The International Press Institute (IPI) joined a group of global journalism and media freedom organisations in raising concern about the National Security Bill currently before the UK Parliament in a letter to The Times newspaper in London.

IPI Executive Director Frane Maroević joined the letter signed by 39 representatives from global media freedom and journalism groups, which highlighted the concern internationally about the impact the bill could, if left unamended, have on legitimate watchdog journalism.

Read the letter, which was published on Wednesday January 11 ahead of a debate on the bill in the House of Lords, in full below.




We write as a group of global journalism and media freedom organisations, to express our serious concerns about the National Security Bill currently before the UK Parliament, and the risk it poses to whistleblowing and public interest journalism.

Whilst we understand the UK government’s aim to update its espionage laws to protect national security, the draft Bill contains broad and vague definitions that we believe will, even if unintentionally, impact on legitimate whistleblowers and public interest journalism.

Clauses intended to target spies acting on behalf of foreign states could also bring individuals working for international media and NGO organisations, many of whom legitimately receive funding from foreign states, within scope of the Bill. This could have a chilling effect on the legitimate flow of public interest information to the UK general public, and create a blueprint that could be used by authoritarian governments around the world as a means to threaten journalists, activists and whistleblowers with lengthy prison sentences.

It is widely recognised that taking active steps to protect and prioritise media freedom is a means to improve good governance and tackle corruption. As a result any action on this by the UK Government will be a significant marker to the global community, watched and potentially copied by allies and adversaries alike.

We believe the UK government can strengthen its espionage laws for the modern age, whilst ensuring there are meaningful and robust protections for those acting in the public interest and promoting the duty to impart information and ideas to the public and the public’s right to receive them, specifically whistleblowers and journalists.

Yours sincerely,



Elisabet Cantenys, ACOS Alliance (A Culture of Safety Alliance)

Cristina Zahar Secretariat Executive,Abraji (Brazilian Association of Investigative Journalism)

Sasmito Madrim, President, Aliansi Jurnalis Independen (AJI) Indonesia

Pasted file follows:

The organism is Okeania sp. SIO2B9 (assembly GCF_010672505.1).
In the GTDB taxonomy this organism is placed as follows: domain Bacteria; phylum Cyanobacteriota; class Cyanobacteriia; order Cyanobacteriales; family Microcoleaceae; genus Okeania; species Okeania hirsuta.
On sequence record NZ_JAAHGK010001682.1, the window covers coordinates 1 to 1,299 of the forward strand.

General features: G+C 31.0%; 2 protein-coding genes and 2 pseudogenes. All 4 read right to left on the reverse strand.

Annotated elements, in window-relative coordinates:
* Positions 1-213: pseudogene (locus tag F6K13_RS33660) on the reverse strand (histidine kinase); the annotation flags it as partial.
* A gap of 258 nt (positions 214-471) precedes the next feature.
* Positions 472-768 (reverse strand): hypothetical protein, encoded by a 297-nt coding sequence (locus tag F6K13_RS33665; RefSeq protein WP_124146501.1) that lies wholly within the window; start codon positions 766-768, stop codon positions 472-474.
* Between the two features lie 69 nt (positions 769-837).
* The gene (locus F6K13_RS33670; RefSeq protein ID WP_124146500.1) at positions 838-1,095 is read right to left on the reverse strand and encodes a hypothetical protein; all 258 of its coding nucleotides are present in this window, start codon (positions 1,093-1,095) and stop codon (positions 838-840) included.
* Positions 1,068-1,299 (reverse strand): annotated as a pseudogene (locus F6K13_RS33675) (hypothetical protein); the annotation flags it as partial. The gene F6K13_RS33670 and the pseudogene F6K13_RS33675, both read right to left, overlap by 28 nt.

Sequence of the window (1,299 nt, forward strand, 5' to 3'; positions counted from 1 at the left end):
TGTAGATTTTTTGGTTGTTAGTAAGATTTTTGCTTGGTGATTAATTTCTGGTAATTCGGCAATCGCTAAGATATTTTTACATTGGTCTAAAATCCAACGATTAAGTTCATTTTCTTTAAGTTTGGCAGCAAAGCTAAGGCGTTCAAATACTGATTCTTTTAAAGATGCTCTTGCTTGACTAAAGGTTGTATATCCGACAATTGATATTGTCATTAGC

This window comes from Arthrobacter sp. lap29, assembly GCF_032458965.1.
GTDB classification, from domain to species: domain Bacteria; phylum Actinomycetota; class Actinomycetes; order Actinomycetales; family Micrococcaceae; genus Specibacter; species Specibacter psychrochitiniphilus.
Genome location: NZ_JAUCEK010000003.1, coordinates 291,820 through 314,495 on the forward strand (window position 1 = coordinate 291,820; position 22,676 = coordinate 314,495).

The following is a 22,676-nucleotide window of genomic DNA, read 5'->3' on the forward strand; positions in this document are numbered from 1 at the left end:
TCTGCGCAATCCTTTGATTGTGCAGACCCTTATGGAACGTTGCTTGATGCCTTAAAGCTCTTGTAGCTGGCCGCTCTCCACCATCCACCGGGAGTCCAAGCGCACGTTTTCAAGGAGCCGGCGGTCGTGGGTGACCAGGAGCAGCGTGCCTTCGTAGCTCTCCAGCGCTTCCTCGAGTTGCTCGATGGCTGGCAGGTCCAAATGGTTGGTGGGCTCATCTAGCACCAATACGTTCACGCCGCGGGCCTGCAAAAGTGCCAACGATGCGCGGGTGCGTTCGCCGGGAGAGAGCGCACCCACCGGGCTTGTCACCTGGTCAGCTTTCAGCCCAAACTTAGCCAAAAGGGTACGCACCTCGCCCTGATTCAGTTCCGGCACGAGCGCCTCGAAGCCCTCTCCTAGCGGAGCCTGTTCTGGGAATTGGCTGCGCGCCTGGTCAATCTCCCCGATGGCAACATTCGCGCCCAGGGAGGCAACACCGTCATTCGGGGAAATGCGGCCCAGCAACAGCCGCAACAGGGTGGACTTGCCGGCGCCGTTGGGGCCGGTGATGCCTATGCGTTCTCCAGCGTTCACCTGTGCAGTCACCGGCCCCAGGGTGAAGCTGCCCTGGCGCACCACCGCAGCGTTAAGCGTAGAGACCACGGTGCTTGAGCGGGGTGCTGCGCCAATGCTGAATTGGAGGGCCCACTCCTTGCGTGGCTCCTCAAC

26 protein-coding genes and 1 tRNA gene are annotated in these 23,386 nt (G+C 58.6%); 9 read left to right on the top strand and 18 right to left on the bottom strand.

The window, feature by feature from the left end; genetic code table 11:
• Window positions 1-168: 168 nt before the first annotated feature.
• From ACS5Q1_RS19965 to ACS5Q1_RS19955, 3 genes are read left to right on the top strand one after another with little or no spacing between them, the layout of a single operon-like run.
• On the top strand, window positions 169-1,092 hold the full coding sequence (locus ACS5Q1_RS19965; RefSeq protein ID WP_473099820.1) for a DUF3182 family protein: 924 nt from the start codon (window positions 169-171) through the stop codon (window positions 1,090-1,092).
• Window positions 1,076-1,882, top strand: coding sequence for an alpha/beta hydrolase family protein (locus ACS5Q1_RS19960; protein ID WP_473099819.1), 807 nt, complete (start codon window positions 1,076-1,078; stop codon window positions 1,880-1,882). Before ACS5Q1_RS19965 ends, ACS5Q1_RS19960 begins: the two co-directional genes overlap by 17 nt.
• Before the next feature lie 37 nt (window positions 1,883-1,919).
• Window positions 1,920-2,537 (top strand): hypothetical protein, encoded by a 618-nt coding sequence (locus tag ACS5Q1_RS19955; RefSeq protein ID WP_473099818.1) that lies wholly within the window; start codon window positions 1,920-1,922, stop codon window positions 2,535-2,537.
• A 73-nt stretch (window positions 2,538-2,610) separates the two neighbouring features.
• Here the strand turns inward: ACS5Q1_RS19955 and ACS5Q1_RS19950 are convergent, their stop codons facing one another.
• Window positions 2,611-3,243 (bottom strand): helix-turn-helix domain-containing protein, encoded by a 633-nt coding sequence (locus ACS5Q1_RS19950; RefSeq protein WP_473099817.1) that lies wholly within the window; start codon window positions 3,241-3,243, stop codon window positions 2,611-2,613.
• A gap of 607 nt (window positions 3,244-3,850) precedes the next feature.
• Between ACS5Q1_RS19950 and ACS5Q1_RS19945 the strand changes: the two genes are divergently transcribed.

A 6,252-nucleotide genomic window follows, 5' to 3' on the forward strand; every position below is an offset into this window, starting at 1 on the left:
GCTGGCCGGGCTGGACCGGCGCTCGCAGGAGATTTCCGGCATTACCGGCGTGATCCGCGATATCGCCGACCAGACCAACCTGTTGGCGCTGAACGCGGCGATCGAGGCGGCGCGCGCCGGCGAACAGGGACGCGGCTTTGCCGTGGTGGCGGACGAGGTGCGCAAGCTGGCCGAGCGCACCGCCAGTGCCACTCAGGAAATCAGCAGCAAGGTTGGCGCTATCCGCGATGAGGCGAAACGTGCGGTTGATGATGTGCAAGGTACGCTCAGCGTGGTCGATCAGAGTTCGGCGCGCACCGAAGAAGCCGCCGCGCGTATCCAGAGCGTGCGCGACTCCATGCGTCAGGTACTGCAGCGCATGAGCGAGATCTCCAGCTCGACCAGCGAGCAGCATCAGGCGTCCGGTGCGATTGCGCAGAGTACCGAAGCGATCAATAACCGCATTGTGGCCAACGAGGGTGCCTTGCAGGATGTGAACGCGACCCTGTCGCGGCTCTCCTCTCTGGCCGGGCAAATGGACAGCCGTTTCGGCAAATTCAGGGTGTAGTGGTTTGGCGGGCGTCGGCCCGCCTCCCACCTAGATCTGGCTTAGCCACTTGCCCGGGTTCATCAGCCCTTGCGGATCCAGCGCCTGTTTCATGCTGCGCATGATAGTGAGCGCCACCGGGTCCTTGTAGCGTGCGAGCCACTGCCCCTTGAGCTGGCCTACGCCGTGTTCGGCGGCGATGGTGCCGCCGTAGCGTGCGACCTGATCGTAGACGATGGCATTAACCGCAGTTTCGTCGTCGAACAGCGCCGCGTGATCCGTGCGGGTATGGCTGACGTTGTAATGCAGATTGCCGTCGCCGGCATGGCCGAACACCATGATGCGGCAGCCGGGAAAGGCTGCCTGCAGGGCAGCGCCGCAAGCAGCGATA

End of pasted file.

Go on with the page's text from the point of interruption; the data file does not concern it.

Simon Spanswick CEO, Association for International Broadcasting

William Horsley,  Association of European Journalists (UK chairman) of European Journalists (UK)

Monjurul Ahsan Bulbul, Ex President, Bangladesh Federal Union of Journalists

Guy Black, Chair, Commonwealth Press Union

Jason Kint, CEO, Digital Content Next

Daniel Gorman, Director, English PEN

Angela Mills-Wade, Executive Director of the European Publishers’ Council (EPC)

Ruth Kronenburg, Executive Director, Free Press Unlimited (FPU)

Iqbal Khattak, Executive Director, Freedom Network (

Modou S. Joof, Secretary General, Gambia Press Union (GPU)

Rachael Kay, Executive Director, IFEX

Martin Bright, Editor at Large, Index on Censorship

Anthony Bellanger, General Secretary, International Federation of Journalists

Frane Maroević, Executive Director, International Press Institute (IPI)

Michelle Stanistreet, general secretary, National Union of Journalists

Owen Meredith, CEO, News Media Association

Wout van Wijk, Executive Director, News Media Europe

Media Defence

Milica Pesic, Executive Director, Media Diversity Institute (MDI), London

Mariam Gersamia, Chairwoman, Media and Communication Educational and Research Center “Media Voice” (Georgia)

Tabani Moyo, Regional Director, Media Institute of Southern Africa (MISA)

William Bird, Director, Media Monitoring Africa


Drew Sullivan, Organized Crime and Corruption Reporting Project

Owais Aslam Ali, Secretary General, Pakistan Press Foundation

Romana Cacchioli, Executive Director, PEN International

Kristian Porter, CEO, Public Media Alliance

Rebecca Vincent, Director of Operations and Campaigns, Reporters Without Borders (RSF)

Clothilde Redfern, Director, Rory Peck Trust

Dawn Alford, Executive Director, Society of Editors

Oliver Vujovic, Secretary General, South East Europe Media Organisation (SEEMO)

World Association of News Publishers (WAN-IFRA)

Institute for Research, Advocacy and Development (IRADA), Pakistan

Deborah Bonetti, Director, The Foreign Press Association

Liz Corbin, Deputy Director of Media and Head of News, European Broadcasting Union (EBU)

Quinn McKew, Executive Director, ARTICLE 19

Gypsy Guillén Kaiser, Advocacy and Communications Director, Committee to Protect Journalists

Ahmad Quraishi, Executive Director, Afghanistan Journalists Center (AFJC)

Peter Greste, Chair, Alliance for Journalists’ Freedom

Mira Milosevic, Executive Director, Global Forum for Media Development (GFMD)